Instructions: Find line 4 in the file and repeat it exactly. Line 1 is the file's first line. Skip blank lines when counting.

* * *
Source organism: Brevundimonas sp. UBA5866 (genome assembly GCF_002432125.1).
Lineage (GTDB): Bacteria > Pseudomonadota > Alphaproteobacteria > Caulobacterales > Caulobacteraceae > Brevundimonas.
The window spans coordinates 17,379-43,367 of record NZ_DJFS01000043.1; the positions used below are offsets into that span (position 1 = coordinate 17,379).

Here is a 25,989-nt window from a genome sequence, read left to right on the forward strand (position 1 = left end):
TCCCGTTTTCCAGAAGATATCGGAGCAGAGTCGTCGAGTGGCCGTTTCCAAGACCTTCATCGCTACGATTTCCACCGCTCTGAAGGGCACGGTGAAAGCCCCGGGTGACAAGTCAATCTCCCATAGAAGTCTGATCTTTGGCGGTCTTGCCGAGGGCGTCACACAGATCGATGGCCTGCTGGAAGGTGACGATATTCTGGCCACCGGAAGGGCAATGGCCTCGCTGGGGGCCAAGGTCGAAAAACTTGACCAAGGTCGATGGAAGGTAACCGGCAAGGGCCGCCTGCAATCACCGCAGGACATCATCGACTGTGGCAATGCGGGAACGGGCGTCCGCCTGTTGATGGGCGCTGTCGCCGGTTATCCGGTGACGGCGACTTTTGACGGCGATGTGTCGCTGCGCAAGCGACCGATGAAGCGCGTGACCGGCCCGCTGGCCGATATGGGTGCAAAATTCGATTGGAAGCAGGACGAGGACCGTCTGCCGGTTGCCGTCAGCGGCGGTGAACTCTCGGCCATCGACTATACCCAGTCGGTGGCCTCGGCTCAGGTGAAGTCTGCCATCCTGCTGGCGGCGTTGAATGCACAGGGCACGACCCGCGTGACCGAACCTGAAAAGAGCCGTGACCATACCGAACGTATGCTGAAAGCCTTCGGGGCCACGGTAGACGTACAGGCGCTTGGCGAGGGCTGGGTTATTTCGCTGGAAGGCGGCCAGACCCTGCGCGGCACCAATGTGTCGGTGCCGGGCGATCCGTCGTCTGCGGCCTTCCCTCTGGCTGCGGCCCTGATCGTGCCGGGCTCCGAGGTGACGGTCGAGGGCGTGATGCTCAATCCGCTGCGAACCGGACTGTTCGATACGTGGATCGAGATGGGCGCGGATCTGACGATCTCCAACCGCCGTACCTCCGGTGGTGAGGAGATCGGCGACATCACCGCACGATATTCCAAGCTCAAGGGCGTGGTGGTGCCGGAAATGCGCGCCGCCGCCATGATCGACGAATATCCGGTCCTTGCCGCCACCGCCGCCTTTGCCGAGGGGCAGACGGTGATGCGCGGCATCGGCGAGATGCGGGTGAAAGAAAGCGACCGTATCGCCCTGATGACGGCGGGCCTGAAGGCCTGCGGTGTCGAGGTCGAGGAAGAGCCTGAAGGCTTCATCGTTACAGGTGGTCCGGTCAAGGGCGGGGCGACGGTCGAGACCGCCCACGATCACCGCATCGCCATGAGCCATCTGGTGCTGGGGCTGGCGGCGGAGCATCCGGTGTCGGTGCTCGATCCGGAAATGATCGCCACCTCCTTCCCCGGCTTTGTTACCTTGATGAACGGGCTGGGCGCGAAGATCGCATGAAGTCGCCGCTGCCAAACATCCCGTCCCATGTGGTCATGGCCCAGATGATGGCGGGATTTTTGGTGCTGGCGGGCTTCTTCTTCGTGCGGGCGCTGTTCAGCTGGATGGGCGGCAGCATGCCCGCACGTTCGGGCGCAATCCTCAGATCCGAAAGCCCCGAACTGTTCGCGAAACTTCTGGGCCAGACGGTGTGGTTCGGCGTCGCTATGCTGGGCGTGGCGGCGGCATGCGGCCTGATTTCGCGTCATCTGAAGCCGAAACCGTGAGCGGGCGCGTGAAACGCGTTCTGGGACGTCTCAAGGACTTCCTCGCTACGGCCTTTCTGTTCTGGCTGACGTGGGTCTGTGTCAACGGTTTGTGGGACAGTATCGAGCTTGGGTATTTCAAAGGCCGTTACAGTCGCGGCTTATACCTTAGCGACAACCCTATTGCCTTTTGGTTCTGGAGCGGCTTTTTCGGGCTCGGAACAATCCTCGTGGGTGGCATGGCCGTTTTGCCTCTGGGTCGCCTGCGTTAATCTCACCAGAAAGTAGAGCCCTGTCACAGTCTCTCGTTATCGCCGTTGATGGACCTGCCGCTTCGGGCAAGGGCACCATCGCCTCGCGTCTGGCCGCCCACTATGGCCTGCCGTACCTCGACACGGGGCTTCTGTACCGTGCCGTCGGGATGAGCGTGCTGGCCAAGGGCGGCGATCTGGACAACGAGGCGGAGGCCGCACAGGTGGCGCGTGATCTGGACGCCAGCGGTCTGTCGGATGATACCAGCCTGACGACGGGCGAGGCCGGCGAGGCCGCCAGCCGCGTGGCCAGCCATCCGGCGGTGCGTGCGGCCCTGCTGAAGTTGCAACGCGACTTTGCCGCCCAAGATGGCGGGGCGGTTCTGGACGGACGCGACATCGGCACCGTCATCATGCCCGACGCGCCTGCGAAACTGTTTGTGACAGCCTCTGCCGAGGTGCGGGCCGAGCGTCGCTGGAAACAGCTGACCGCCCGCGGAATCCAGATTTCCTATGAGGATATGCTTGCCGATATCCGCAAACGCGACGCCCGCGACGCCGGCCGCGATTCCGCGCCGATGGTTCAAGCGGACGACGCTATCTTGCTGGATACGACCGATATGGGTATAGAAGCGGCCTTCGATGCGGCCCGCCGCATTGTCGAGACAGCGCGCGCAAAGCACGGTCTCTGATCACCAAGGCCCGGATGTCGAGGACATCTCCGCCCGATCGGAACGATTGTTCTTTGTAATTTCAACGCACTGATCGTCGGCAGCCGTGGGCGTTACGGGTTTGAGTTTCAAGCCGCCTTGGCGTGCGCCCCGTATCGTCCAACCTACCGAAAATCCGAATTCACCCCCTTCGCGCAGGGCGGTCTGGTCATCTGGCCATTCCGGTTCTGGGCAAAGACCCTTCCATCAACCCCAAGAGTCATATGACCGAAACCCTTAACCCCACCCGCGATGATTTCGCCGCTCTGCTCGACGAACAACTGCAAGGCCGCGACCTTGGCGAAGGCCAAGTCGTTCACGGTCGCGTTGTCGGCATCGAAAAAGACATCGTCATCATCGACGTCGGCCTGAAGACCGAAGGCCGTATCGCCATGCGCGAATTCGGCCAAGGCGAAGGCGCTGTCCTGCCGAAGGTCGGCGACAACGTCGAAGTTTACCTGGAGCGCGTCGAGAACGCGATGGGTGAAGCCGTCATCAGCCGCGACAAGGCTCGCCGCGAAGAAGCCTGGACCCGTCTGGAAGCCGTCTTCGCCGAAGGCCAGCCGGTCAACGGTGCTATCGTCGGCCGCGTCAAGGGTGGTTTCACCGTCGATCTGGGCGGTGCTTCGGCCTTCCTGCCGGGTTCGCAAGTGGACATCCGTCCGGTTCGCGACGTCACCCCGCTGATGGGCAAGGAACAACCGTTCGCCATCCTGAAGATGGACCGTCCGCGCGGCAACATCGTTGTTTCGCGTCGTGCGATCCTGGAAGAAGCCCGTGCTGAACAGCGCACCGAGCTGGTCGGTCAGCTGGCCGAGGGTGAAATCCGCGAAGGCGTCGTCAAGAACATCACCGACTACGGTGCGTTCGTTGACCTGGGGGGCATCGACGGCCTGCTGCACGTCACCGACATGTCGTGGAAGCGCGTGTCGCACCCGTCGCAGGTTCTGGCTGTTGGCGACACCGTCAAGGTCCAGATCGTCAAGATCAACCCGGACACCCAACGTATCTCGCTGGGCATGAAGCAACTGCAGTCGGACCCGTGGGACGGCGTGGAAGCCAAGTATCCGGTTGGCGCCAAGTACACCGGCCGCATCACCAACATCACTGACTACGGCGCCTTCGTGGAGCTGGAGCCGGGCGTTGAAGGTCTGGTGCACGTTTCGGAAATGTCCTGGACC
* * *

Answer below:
Here is a 25,989-nt window from a genome sequence, read left to right on the forward strand (position 1 = left end):